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For additional information relating to this article, please contact:

Doug McCann Research and Statistics Officer
Tel: 902-424-2141Email: Douglas.McCann@novascotia.ca

November 06, 2017
STUDY: MULTINATIONALS AND PRODUCTIVITY IN MANUFACTURING

Over the period 1973 to 2011, the Canadian Manufacturing sector has seen strong foreign control of the industry. In 1977 over 52% of the industry output was foreign controlled. Between 1977 and 1987, foreign control declined to 44.7% before rising again to 52% in 1999. Since then foreign control in manufacturing output has declined to 43.9% in 2011.

 

 

In the Canadian manufacturing sector, it is important to note that foreign multinationals in the Canadian manufacturing sector have made substantial investments in technology, innovation and skilled labour that have resulted in higher levels of growth rates in productivity relative to their Canadian counterparts. But once again times are changing. This, and other studies, look at the impact on labour productivity growth in the Canadian manufacturing sector in foreign controlled firms – its rise and its fall.

Foreign firms engaged in manufacturing in Canada tend to be large firms. While the share of capital income, intermediate inputs, and outputs are similar to domestic firms, the share of enterprises is small (average 3.8% 2001-2010).

In the period 2001-2010, labour productivity growth in manufacturing was greatest in foreign controlled firms.  After 2006, with the exit of many large and productivity foreign controlled firms, their contribution to labour productivity growth declined. During the restructuring in the manufacturing sector after 2006, labour productivity increased with the reallocation of labour towards capital and intermediate input intensive firms; and labour productivity decline, where labour was reallocated towards less capital intensive and intermediate input intensive firms.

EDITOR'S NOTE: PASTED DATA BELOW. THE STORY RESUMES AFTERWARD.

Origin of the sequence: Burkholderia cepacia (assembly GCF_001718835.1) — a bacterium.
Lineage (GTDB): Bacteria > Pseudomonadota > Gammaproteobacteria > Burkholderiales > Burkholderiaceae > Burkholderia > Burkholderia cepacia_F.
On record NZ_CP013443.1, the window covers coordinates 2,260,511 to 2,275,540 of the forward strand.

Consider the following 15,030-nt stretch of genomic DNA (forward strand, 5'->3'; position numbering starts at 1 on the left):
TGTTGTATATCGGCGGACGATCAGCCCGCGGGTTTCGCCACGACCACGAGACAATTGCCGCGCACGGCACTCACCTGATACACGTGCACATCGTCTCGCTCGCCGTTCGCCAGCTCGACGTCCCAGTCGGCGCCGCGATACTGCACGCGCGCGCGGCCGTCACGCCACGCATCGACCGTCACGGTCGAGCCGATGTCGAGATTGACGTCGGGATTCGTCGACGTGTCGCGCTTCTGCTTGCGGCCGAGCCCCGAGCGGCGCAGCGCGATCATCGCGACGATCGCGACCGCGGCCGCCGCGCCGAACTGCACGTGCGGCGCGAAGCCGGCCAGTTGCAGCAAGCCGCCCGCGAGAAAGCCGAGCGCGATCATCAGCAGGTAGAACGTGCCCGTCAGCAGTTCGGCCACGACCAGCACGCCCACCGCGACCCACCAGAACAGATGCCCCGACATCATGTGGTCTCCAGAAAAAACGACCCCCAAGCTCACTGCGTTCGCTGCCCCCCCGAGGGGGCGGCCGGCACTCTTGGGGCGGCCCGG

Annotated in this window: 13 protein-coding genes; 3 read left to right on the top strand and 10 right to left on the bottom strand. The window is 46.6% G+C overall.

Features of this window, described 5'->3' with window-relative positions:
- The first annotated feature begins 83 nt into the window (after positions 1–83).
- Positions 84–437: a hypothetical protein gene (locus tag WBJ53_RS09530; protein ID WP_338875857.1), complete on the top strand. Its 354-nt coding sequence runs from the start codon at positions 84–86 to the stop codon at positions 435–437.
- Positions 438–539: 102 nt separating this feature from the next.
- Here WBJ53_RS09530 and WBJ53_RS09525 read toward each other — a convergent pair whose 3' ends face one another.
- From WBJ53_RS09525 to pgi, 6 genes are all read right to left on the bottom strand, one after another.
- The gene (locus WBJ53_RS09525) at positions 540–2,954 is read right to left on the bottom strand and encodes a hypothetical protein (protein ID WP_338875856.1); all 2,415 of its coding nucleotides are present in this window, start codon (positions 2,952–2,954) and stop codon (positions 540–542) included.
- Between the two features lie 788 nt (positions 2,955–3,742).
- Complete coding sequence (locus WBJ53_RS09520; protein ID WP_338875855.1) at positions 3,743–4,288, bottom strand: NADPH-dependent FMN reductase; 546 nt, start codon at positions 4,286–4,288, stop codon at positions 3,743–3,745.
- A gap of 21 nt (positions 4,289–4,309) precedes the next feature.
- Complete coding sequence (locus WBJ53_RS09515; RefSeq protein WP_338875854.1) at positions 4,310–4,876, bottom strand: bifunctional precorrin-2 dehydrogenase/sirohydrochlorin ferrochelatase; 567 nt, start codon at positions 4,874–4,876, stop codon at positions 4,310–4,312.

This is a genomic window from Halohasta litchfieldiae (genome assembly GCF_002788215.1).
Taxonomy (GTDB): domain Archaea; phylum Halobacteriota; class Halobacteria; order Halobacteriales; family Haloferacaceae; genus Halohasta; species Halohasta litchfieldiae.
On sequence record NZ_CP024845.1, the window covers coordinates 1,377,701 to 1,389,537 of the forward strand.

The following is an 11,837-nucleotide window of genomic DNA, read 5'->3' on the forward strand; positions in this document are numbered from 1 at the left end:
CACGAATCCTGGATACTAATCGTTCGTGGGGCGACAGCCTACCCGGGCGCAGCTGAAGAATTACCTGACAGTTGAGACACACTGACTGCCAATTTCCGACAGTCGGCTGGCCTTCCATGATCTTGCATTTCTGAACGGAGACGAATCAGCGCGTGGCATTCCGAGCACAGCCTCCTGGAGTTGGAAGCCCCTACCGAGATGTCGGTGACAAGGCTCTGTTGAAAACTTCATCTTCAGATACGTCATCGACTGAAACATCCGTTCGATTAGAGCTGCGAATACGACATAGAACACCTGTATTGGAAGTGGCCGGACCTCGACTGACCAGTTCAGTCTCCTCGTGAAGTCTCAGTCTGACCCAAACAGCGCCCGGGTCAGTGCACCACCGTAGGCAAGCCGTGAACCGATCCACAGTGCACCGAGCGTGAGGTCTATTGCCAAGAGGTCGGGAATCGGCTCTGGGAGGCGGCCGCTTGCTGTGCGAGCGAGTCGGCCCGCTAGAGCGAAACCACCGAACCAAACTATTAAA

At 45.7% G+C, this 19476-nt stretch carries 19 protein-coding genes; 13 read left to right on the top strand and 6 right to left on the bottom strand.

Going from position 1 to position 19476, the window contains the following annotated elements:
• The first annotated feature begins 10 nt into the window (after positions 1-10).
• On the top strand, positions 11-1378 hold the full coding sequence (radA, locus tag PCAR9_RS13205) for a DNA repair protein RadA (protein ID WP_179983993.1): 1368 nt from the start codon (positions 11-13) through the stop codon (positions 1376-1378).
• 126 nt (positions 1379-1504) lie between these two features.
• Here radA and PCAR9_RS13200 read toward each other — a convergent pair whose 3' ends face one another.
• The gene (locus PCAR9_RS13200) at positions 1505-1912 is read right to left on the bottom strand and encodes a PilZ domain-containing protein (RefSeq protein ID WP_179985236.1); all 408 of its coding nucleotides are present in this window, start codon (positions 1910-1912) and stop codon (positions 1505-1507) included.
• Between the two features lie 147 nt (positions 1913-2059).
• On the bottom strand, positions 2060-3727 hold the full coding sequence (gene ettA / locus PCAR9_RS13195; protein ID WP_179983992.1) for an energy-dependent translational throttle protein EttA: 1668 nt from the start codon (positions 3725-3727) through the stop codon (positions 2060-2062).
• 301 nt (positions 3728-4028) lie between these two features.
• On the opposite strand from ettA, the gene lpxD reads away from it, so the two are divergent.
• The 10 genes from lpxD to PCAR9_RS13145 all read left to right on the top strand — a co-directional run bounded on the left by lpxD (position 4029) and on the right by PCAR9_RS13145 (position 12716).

Entry and exit rates

The effect of the net entry of domestic and foreign firms in manufacturing industries contributed 0.1 percentage point or about 10% of aggregate labour productivity growth from 2001 to 2010. The positive contribution is a result of the relatively high productivity of entrants compared to that of exiters during that period.

 

 

 

 Summary of the sources of labour productivity growth 2001-2010

The table presents a summary of multiple factors contributing to labour productivity growth from 2001 to 2010. Over that period, aggregate labour productivity rose 1.4% per year. Productivity growth that took place within firms accounted for 1.1 percentage points or about 79% of aggregate labour productivity growth. The effect of reallocation among incumbents and net entry contributed to 0.3 percentage point or 21% of the aggregate labour productivity growth.

  

 

Labour productivity is a measure of real gross domestic product (GDP) per hour worked

Unit labour cost is defined as the cost of workers' wages and benefits per unit of real GDP.

Statistics Canada Source:  Study: Multinationals and the process of reallocation: The changing importance of multinationals and their impact on productivity growth in the Canadian manufacturing sector

 CANSIM 383-0008 383-0021

Multifactor productivity, value-added, capital input and labour input in the aggregate business sector and major sub-sectors, by North American Industry Classification System (NAICS) 1961-present



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